Unsuper: A Story of a Straight Lesbian

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One of my straight friends tells me that she was thinking of inviting another woman into her marriage bed as a birthday present for her husband. My mother, who is more-or-less a typical Kuwaiti woman of her age is constantly commenting on this actress’s ass and that actress’s breasts. I, on the other hand, am still uncomfortable expressing affection to a lot of the women in my life. I flirt with everyone but the women I find attractive.

I recently realized I might be the straightest gay girl in the world.

Now, don’t get me wrong. I don’t mean I am someone who is in denial about being gay. Or even someone who is straight and is pretending to be gay. It’s just that I think I am a bad lesbian. Can you be a bad lesbian? Fail at homosexuality? She’s a baaad lesbian, you might as well throw her out. Is there a rule of thumb? A measure of what makes you a good or bad lesbian?

I don’t know. The only thing I do know for a fact is that I am attracted to women, and that I could never feel for any man what I feel for a women.

I think men are awesome, fun, hilarious, good friends, kind of offensive but no more than I can be, and not my cup of tea. Women on the other hand? They are definitley my cup of tea. They are my cup of hot chocolate on a cold winter night.

Women are everything to me. Women are beautiful, frustrating, mysterious, scary, consuming, soft, confusing, intense and interesting. They smell good, they’re smart, and they make me melt inside. Women are undefinable.

So why haven’t I been with a woman? I don’t know. I’m scared. I haven’t found the right one. I haven’t had the chance. I don’t have the confidence to approach women.I have religious reservations. I have cultural reservations. I am a Kuwaiti girl raised in a more-or-less traditional Kuwaiti household.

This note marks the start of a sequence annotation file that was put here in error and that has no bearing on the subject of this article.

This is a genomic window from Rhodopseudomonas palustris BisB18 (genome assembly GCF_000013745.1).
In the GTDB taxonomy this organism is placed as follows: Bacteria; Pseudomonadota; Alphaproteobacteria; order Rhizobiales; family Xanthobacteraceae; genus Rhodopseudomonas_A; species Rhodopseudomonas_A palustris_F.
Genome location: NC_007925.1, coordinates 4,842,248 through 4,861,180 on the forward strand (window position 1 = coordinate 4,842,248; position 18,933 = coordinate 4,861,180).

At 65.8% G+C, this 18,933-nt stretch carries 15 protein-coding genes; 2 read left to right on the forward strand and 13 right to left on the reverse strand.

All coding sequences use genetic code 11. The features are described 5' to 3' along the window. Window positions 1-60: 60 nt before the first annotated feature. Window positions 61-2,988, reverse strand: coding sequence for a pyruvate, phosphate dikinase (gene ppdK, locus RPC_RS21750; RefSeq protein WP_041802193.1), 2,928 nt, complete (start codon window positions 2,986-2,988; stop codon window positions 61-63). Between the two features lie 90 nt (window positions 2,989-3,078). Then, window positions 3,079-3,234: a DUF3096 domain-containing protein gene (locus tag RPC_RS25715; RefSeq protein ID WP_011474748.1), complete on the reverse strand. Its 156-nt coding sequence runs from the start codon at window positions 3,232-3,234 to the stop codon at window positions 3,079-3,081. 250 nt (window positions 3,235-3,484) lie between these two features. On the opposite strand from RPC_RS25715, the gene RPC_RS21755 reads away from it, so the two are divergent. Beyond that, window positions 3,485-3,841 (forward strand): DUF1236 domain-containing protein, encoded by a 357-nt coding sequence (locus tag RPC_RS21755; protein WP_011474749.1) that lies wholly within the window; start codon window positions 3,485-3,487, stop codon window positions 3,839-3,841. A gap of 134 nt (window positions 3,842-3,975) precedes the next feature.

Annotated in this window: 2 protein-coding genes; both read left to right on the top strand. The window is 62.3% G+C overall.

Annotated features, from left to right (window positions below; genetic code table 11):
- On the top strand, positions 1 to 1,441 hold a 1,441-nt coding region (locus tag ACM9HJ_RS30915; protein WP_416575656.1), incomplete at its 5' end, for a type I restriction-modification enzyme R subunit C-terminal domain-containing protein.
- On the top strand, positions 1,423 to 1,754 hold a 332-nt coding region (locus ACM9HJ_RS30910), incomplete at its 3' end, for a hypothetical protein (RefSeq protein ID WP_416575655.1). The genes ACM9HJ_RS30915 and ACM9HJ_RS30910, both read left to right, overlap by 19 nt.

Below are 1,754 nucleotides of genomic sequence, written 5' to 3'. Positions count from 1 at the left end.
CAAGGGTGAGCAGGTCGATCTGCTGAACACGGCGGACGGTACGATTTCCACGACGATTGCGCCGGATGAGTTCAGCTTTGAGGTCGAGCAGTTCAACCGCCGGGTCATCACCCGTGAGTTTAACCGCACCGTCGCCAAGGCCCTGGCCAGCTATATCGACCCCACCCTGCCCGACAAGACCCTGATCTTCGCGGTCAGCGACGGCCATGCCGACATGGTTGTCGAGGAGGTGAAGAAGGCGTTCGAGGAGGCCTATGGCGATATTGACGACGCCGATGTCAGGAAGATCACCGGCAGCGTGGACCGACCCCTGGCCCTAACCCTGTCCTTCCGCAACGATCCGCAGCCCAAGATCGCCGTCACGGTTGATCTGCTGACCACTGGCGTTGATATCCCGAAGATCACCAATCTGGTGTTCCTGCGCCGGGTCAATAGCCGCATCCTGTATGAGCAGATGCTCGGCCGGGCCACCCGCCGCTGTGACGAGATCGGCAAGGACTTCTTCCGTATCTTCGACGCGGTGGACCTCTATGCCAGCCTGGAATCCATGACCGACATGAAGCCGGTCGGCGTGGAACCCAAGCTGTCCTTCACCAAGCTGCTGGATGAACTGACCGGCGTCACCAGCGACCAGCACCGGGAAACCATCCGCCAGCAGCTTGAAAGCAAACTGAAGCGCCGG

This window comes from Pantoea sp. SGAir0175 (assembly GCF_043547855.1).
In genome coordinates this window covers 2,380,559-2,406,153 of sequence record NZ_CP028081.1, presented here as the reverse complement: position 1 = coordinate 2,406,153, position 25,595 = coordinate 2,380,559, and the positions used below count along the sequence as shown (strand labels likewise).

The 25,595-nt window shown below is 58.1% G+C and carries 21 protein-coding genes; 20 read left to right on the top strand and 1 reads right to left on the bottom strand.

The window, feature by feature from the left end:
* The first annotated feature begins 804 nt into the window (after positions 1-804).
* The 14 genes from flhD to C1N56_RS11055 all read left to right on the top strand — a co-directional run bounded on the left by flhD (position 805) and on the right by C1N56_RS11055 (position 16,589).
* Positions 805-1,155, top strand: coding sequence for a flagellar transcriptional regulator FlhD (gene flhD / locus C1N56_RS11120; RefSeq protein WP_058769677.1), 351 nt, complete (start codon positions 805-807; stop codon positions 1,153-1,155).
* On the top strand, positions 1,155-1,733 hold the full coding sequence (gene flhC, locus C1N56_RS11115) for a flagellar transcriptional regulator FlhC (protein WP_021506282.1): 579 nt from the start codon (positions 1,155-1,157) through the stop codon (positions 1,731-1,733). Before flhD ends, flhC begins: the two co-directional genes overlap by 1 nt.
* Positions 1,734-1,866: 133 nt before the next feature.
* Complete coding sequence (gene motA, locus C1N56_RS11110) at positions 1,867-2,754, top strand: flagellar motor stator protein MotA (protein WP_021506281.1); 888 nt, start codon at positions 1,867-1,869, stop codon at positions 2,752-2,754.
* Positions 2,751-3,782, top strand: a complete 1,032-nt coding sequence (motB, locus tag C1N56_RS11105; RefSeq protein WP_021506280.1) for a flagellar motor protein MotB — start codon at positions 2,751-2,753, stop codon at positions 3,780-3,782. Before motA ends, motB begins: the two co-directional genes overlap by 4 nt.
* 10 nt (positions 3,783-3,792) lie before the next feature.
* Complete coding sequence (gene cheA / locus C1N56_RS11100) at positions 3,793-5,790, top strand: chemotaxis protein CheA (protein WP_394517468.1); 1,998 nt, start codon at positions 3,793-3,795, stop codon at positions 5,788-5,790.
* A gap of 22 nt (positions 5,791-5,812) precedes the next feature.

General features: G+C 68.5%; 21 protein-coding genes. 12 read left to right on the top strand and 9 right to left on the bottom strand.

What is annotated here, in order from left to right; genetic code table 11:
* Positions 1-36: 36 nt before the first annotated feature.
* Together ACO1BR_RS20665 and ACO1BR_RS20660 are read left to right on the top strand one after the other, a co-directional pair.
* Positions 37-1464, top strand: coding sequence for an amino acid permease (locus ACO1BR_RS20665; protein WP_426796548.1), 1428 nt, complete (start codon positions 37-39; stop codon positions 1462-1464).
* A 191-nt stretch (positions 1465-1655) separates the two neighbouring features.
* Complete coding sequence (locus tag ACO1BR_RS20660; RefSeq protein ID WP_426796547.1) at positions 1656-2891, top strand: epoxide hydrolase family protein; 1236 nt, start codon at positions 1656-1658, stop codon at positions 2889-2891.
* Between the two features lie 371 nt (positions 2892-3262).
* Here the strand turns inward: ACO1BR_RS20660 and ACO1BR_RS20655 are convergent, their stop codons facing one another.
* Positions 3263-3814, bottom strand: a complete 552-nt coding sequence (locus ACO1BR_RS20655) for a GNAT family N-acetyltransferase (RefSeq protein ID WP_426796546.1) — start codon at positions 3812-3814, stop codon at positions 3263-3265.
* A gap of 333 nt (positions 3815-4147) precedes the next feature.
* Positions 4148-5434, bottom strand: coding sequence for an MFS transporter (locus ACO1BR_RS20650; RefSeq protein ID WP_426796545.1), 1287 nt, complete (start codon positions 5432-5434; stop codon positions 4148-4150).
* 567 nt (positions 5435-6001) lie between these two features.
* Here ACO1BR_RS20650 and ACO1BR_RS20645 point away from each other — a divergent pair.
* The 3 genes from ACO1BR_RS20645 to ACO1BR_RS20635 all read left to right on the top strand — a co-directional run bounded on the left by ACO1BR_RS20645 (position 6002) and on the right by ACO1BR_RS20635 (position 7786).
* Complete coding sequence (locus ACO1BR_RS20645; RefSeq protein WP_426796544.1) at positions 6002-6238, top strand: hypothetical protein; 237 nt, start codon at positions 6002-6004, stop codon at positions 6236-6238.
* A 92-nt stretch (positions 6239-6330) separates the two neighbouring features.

My family are close, loving, supportive, xenophobic, homophobic and traditionalistic. All my life I have grown up with the implication that my family’s honor is my responsibility. Anything and everything I say or do can play havoc with that honor. Everything I am, my lips, my hair, my skin, my words, my secretly-held beliefs, my walk, my clothes, every part of me held the key to the destruction of the universe.

It’s not easy growing up as a ticking timebomb. It’s not easy growing up as a Kuwaiti girl.

I’m not saying look at me, poor little me, traumatized by my horrible family. Not at all. My family has always been lovely and loving to me, if a little… overprotective. Growing up, I didn’t think I was dangerous at all. I just thought I should be polite. Respectable. Modestly dressed. Avoid boys. Smart. Hardworking. Honest. Agreeable. Inoffensive. Pleasing. But not to the wrong people.

Now over time, I have studied the values instilled in me by my family. Kept some, discarded others, picked up new ones. Believe it or not, I don’t even hate gay people! I am even somewhat comfortable in my own skin. I’m out to a lot of people I know. I’m out on twitter. Not just as gay, but as me. I am even irreverent and somewhat obscene.


I have never been on a date. I’ve never told a girl I loved her. I’ve never touched a girl in anyting other than friendship.

You see, despite everything I say and do, I don’t think I ever really stopped believing that I held the key to the destruction of the universe inside of me.

Contributed by UnsuperDyke

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